cocked for echoes of the witticisms of
Dorothy Parker, Robert Benchly, or
Herbert Bayard Swope. We even sear-
ched the place for the world-renowned
Roung Table. But we found nothing, ex-
cept for a waiter who looked dod-
deringly senile enough to have been
around when the Thanatopsis Pleasure
and Inside Straight Club reigned, and
who managed to spill a Bloody Mary in
our laps.
Desperate for some literary banter,
we sipped our drinks and waited for
some sophistos to grace the premises.
Norman Mailer stopped in for a minute,
but sat in the corner and slumped over
his scotch and soda like he'd had too
many laps around the track on a muggy
day.
"Hey Norm," we shouted with
pugnacious glee. "Had any best-sellers
lately?" The old grey boozer just bur-
ped explosively and rolled on the floor.
On our way out, we suddenly realized
we'd neglected to leave a tip. Stepping
back inside, we poured the remains of
our Bloody Mary onto the waiter's
shirt. "Thank you," he said.
Woody Allen
Okay, okay, so not everybody was
born in a house beneath the roller
coaster at Coney Island, and not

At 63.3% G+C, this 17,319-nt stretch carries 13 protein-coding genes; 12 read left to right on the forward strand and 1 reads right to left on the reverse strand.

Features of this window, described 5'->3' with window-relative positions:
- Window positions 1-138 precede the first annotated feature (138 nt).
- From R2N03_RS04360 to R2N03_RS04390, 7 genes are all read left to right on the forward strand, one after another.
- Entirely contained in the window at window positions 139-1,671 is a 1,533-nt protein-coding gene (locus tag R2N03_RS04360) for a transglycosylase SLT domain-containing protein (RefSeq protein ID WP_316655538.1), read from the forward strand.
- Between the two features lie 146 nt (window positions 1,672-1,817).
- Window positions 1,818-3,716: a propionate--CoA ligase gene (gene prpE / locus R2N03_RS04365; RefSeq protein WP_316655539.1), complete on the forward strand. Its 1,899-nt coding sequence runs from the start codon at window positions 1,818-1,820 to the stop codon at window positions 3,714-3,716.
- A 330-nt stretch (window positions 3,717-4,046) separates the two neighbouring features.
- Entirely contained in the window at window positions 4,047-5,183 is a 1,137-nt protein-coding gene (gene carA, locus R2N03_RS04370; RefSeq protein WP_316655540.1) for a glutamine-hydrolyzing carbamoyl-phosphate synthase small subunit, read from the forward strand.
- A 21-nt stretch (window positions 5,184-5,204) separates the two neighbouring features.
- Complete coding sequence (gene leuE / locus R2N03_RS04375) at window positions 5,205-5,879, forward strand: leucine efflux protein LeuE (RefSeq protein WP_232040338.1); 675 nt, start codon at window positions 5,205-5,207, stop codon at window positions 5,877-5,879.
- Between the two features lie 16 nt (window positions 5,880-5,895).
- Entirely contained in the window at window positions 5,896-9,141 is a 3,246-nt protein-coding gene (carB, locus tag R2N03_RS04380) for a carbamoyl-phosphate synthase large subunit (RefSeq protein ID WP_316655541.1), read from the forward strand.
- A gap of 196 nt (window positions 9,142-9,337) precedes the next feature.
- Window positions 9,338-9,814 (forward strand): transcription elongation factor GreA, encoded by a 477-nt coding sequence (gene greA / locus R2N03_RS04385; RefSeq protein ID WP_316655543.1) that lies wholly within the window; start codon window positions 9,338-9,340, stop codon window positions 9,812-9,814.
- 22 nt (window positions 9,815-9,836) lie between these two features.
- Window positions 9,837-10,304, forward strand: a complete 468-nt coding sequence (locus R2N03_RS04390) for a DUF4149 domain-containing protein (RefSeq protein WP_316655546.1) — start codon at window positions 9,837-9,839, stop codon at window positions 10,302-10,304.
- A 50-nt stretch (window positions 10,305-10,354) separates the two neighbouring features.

everybody got kicked out of NYU for
cheating on a philosophy final by
"looking at the soul of the person" next

to him, and
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Big Apple

The velvety orange interior of The
Russian Tea Room resembles nothing
as much as a restaurant-sized version
of I Dream of Jeannie's magic bottle,
replete with cushiony walls and a
vomitous yellow haze intended to
simulate the exotic, incense-choked
kokoshniks in which Russian czars once
trimmed their beards and oppressed
the masses.
Cost can be no object for a meal at the
RTR, whose prices are so outrageous
that they demand a double-take: Seven-
teen dollars buys one a specialite de la
maison known as blintes with caviar,
which consists of a small dish of red
caviar, another of perfectly ordinary
sour cream,and a stack of buckwheat
pancakes that tastes straight out of
Aunt Jemima-land. The lazy louts who

run the place let you make each blintz
yourself, amounting to a savings in